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Category: Performance

Load, Load Testing and Benchmarking

(In order to be able to give up the test blog at blogspot.nl, I am moving content over)

So you have a new system and want to know what the load limits are. For that you want to run a benchmark.

Basic Benchmarking

The main plan looks like this:

The basic idea: Find a box, offer load, see what happens, learn.

You grab a box and find a method to generate load. Eventually the box will be fully loaded and you will notice this somehow.

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Hipsterdoom with Mongobingo

Felix Gessert does a postmortem of the failed Parse startup and product: “The AWS and MongoDB Infrastructure of Parse: Lessons Learned“.

Technical problem II: the real problem and bottleneck was not the API servers but almost always the shared MongoDB database cluster.

And that was with MongoRocks (Mongo on RocksDB) and replacing the initial app in Ruby with a Go implementation of said thing, with WriteConcern = 1, and other horrible presets. All in all, this is like the perfect nightmare of startup architecture decisions.

Felix closes pointing at his current project:

If this idea sounds interesting to you, have a look at Baqend. It is a high-performance BaaS that focuses on web performance through transparent caching and scalability through auto-sharding and polyglot persistence.

Bingo. Also, found the Hipster.

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The 2017 web is bloated and slow, and I am guilty, too.

Dan Luu has been benchmarking the web, using Webpagetest and other means. Turns out we have given up on optimization – we are doing too many requests, have too many dependencies and our files are just too large.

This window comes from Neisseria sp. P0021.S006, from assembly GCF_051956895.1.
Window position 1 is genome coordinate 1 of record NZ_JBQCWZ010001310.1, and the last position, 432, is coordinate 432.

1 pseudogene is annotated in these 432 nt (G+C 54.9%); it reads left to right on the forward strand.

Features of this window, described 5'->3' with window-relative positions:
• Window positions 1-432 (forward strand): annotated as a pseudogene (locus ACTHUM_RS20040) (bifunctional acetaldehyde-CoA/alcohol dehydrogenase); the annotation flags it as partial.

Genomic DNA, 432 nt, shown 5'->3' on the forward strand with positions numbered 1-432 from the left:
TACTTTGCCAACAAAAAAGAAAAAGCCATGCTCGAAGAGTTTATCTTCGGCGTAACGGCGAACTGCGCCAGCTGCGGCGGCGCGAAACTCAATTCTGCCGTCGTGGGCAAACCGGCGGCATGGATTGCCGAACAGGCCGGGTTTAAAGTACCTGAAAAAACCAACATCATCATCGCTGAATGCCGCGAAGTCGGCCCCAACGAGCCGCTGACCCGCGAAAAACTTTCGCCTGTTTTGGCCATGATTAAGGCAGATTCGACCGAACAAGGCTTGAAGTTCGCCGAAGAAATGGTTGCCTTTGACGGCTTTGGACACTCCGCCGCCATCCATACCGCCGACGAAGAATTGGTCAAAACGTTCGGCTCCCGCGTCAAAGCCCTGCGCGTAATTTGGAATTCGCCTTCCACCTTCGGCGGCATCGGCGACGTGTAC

This site is no exception.

If you are running on Dialup connection or 3G speeds, or add packet loss, everything goes to hell, and most things don’t even load any more.

Only blog.fefe.de soldiers on.

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FOSDEM: Graphite @ Scale at Booking.com

Validimir Smirnov gave his talk Graphite @ Scale at FOSDEM.

The slides (PDF) are available for download, and the talk can be downloaded (webm) as well.

Booking stores about 130 TB of data in Graphite, using 32 frontend and 200 SSD storage servers to collect 2.5M unique metric per second,  worth 11 Gbps of traffic in the graphite backend.

This is achieves mostly be replacing all parts of Graphite with API-compatible rewrites in Go and C, all of which are open source.

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Dave Täht, LEDE and CoDel

Dave Täht

This is Dave Täht. Dave is working on LEDE. If you have been working with OpenWRT in the past, you should switch to LEDE. You should also give a lot of money to the Patreon of Dave.

Why should you be doing this?

Dave has been working on Networking Theory and Practice, and has been implementing CoDel. CoDel is one of the few innovations in basic networking, a queueing theory and algorithm that can make thick and fast internet pipes actually fast and efficient by managing buffer memory right.  That means that your Internet is fast, and feels fast, even if it is busy.

Getting CoDel right on Wifi is doubly hard because of interaction between the CoDel queues, Wifi media access control and Wifi encryption. But Dave has done that, and it’s part of LEDE.

So, you should

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Damian Gryski on Go Slices and CPU Caches

Booking.com’s Damian Gryski on Go Slices and CPU caches (17 minutes, english language)

The dot Post: »Modern computers have multiple layers of caches between the processor and main memory. Algorithms which effectively use these caches can be orders of magnitude faster than those that don’t. Damian looks at how using slices can make your inner loops more cache friendly.«

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